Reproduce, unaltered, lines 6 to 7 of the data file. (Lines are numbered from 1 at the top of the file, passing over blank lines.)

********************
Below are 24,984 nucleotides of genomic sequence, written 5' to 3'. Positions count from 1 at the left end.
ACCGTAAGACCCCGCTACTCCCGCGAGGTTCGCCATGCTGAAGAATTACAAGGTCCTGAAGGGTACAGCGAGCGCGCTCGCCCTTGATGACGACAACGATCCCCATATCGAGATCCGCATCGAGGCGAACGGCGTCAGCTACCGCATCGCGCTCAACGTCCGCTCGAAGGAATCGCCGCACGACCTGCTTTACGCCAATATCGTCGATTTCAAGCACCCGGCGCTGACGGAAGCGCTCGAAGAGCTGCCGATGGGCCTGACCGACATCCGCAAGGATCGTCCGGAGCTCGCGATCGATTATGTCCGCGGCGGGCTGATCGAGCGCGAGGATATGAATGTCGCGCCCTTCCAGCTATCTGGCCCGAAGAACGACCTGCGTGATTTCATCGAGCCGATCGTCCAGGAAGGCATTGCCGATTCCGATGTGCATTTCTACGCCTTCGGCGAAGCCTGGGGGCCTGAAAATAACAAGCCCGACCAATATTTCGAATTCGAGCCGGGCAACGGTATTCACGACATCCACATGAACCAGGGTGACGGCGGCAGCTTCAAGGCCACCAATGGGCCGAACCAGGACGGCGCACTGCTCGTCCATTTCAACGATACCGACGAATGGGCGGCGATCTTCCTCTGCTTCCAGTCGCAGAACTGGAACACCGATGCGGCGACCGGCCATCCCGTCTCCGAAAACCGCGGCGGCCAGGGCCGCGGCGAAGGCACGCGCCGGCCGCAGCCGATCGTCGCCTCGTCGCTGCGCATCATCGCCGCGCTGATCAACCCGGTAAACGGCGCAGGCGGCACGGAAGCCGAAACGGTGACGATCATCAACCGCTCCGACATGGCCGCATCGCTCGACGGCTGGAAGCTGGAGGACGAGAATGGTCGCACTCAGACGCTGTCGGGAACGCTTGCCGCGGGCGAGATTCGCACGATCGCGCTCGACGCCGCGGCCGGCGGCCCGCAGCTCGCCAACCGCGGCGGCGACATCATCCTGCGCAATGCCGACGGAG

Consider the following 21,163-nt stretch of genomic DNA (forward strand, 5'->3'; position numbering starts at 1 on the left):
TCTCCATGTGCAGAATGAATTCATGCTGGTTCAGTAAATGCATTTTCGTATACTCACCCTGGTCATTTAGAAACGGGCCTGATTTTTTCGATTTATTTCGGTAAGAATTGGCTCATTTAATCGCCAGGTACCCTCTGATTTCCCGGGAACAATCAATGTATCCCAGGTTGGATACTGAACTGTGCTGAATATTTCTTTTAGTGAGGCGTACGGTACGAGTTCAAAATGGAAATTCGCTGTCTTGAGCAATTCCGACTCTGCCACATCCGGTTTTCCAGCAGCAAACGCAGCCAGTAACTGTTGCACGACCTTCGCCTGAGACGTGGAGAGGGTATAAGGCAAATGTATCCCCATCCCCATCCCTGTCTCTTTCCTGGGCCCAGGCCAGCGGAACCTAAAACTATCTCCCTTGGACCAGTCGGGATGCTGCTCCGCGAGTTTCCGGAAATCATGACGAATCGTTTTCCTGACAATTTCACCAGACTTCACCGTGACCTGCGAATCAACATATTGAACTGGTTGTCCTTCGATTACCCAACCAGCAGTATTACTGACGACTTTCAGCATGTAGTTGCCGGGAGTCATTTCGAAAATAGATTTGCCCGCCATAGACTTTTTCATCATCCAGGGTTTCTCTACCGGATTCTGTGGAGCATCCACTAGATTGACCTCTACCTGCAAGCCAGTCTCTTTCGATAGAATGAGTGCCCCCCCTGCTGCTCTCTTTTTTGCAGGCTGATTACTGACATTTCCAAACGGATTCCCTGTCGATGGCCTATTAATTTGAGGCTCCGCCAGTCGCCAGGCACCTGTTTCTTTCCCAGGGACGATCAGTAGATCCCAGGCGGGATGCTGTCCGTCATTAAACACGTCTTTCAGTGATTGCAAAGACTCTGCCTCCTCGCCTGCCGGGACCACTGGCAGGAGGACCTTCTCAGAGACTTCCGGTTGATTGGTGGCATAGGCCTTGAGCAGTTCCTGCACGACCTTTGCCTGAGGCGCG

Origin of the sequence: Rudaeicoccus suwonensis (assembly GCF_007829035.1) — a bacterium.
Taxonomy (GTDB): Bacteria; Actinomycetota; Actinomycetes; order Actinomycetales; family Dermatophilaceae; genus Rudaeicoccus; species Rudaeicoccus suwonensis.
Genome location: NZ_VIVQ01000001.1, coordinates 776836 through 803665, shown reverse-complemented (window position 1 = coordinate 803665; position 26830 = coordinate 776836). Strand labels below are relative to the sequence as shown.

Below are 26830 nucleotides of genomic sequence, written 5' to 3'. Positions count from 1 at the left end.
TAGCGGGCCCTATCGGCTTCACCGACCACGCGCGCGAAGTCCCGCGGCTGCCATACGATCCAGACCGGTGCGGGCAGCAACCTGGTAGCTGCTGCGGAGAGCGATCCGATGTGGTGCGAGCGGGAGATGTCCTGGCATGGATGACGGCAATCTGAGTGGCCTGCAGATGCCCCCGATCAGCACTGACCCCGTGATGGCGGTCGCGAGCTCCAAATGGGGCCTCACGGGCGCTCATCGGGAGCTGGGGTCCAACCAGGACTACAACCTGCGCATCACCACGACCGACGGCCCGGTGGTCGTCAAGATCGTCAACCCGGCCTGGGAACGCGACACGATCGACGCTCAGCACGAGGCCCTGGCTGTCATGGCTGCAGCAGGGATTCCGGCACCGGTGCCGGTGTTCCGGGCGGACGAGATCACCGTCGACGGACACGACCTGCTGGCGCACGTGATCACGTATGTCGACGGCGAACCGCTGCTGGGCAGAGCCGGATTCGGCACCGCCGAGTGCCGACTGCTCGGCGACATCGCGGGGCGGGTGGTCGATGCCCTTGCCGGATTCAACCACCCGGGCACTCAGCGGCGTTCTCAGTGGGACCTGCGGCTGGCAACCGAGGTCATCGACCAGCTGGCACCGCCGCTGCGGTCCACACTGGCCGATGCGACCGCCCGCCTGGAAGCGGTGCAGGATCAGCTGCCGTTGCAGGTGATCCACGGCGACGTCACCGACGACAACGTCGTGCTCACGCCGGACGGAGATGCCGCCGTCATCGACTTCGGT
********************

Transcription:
Taxonomy (GTDB): Bacteria; Actinomycetota; Actinomycetes; order Actinomycetales; family Dermatophilaceae; genus Rudaeicoccus; species Rudaeicoccus suwonensis.
Genome location: NZ_VIVQ01000001.1, coordinates 776836 through 803665, shown reverse-complemented (window position 1 = coordinate 803665; position 26830 = coordinate 776836). Strand labels below are relative to the sequence as shown.